Liberty's Dawn : Book One of the Liberty Trilogy

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  • Format: Paperback
  • Copyright: 2012-03-23
  • Publisher: Textstream
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The Liberty Trilogy contemplates the fragility of freedom and liberty by taking its readers on a fictional adventure through American history. Political and economic circumstance, patriotism, and faith guide the main characters through their unnatural journey. The first book, Liberty's Dawn, occurs during the 1780-1781 years of the revolutionary conflict in North America's southern colonies. In Liberty's Dawn, three friends embark on a winter camping trip in the mountains of South Carolina, to escape the stark realities and absurdities of modern society. They have planned a weekend of camp fires, good eating, and target shooting at an outdoor rifle and pistol range. Abruptly, on the first day's hike, an unseen force thrusts them back in time to witness the fall of Charleston to British forces loyal to King George in late spring of the year 1780. How did the friends get here? Why are they here? What should they do now? Nik, Sid, and John must wrestle with these questions and ultimately find their way as history unfolds before them. American history is Nik's passion and seeing the Revolutionary war is like watching a living history of the events he has studied most of his life. John is an avid outdoorsman and Sid is a computer professional with previous contacts throughout the US military. The friends soon discover an evil from America's past is in the wrong place and at the wrong time. Will liberty and freedom expire before it takes root? Will evil triumph?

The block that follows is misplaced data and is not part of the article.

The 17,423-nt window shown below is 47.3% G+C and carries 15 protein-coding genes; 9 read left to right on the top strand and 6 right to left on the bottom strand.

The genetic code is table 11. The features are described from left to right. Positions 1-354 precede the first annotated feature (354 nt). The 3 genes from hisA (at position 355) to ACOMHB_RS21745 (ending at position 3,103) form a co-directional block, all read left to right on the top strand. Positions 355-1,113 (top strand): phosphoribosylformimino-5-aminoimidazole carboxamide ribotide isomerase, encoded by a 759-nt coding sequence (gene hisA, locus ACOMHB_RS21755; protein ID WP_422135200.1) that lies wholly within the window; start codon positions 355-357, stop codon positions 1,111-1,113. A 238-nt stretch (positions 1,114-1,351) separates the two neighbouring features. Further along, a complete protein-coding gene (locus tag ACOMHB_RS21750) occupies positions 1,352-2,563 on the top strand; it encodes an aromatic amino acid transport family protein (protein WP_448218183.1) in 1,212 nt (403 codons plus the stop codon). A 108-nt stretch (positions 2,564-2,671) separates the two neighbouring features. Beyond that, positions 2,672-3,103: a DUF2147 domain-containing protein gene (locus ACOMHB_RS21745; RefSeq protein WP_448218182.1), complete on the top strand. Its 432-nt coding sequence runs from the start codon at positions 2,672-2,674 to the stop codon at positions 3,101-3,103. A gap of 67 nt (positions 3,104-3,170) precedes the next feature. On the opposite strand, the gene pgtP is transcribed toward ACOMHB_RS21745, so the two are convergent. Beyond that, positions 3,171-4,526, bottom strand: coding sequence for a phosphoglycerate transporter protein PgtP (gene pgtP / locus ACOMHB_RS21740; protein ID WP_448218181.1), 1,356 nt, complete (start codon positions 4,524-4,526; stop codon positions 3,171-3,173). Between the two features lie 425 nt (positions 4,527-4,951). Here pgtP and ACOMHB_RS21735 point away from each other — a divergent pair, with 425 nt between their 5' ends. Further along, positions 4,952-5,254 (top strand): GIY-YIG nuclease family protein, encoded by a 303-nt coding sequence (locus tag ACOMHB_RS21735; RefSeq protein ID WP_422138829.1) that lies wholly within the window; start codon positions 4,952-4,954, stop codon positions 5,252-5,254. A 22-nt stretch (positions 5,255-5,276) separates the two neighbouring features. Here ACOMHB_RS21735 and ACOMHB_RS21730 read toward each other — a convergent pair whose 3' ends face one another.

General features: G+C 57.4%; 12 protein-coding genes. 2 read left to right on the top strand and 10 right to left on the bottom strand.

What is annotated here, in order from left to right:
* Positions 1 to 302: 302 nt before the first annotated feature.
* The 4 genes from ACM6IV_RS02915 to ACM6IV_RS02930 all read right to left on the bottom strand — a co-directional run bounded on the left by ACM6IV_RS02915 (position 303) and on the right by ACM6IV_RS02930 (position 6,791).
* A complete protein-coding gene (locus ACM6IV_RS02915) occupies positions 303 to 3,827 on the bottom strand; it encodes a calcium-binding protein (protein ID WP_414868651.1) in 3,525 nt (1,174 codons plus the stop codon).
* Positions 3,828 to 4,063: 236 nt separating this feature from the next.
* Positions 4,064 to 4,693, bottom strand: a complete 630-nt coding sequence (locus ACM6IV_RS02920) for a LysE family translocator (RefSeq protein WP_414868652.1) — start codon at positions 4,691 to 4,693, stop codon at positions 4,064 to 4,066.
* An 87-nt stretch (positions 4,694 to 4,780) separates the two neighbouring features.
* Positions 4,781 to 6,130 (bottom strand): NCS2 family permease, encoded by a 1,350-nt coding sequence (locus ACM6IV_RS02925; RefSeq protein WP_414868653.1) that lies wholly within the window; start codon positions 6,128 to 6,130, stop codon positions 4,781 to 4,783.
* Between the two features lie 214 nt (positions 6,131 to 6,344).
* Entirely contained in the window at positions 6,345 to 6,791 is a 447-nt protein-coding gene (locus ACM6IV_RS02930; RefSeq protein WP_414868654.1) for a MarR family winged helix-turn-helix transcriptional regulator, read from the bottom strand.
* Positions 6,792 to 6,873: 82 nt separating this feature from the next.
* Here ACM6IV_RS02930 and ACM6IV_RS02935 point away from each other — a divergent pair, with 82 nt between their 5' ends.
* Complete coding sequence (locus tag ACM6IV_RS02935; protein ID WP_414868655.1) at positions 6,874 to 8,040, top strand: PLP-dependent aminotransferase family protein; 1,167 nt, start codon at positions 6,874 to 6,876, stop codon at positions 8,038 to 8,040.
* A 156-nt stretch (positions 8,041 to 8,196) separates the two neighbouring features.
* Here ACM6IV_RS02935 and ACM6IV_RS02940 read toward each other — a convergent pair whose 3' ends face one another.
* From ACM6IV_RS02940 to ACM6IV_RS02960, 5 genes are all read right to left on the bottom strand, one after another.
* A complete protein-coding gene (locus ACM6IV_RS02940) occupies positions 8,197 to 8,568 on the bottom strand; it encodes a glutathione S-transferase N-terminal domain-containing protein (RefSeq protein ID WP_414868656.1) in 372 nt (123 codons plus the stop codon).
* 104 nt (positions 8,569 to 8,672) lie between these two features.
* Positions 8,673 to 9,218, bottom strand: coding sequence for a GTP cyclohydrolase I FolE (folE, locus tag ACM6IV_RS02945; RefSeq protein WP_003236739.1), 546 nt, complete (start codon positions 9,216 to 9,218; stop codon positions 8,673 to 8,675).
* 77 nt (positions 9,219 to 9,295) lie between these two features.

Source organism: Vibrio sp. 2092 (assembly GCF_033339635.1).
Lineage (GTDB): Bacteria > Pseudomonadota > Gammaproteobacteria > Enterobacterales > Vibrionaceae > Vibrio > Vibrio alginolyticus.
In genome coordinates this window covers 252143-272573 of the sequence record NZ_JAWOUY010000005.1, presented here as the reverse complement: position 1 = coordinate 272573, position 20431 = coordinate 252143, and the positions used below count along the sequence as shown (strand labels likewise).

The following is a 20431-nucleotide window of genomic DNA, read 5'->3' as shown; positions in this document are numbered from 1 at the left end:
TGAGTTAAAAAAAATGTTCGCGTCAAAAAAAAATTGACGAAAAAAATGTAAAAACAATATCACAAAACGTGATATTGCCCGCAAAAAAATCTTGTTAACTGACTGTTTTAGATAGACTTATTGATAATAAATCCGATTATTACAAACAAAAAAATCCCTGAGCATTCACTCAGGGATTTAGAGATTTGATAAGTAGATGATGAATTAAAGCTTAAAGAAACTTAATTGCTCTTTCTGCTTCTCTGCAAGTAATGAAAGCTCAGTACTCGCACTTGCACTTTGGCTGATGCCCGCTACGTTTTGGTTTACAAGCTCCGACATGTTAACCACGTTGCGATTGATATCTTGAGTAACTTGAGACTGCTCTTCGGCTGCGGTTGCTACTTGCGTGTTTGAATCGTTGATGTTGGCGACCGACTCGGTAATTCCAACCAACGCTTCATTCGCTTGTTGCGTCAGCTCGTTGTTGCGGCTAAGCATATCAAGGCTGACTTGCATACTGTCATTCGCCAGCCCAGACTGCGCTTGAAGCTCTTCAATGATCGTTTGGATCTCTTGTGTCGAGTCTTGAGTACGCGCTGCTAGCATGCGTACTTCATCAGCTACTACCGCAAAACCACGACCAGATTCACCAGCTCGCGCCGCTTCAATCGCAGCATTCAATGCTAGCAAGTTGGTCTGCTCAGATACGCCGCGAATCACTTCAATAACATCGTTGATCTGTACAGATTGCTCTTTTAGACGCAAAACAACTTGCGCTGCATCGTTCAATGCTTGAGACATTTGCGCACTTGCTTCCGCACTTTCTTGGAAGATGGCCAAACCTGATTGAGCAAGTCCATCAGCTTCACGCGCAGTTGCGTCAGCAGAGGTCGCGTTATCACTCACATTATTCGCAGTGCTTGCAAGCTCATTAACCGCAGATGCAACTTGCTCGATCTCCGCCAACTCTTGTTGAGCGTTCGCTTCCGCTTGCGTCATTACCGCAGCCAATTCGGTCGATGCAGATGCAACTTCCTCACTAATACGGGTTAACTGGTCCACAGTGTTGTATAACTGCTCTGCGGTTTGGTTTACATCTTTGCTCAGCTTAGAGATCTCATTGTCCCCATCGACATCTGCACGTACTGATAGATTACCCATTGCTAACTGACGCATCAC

The sound was as if the heavens themselves were being ripped, torn, and mutilated from the very space that was their reality of heaven and earth. Panic was an understatement as the boys flailed in the hopeless task of trying to control where they were moving in the effect. As luck had it, in John's pushing around Nik, they careened into Sid. With the combined weights of Nik and John added to the cyclonic action within the effect, they very forcefully bounced in a definite direction—one that could be assumed would knock them off the mountain itself. Boom! A deafening, astral event, audible even by John with his hugely reduced sense of hearing, blasted the boys away from the effect and immersed them in a split second of cerebral super flash of images and sounds and realities, some unseen by man's eyes for hundreds of generations. The events after the deafening crack could only be described as the action of someone force-feeding the contents of twenty thousand movies and documentaries into their minds in the blink of an eye. The audio and visual information was mind-numbing, and after the "playback" or "download" event was complete, the boys' minds were in total shock from the overload. A silence fell over their senses as if their cerebral circuit breakers had all been tripped.

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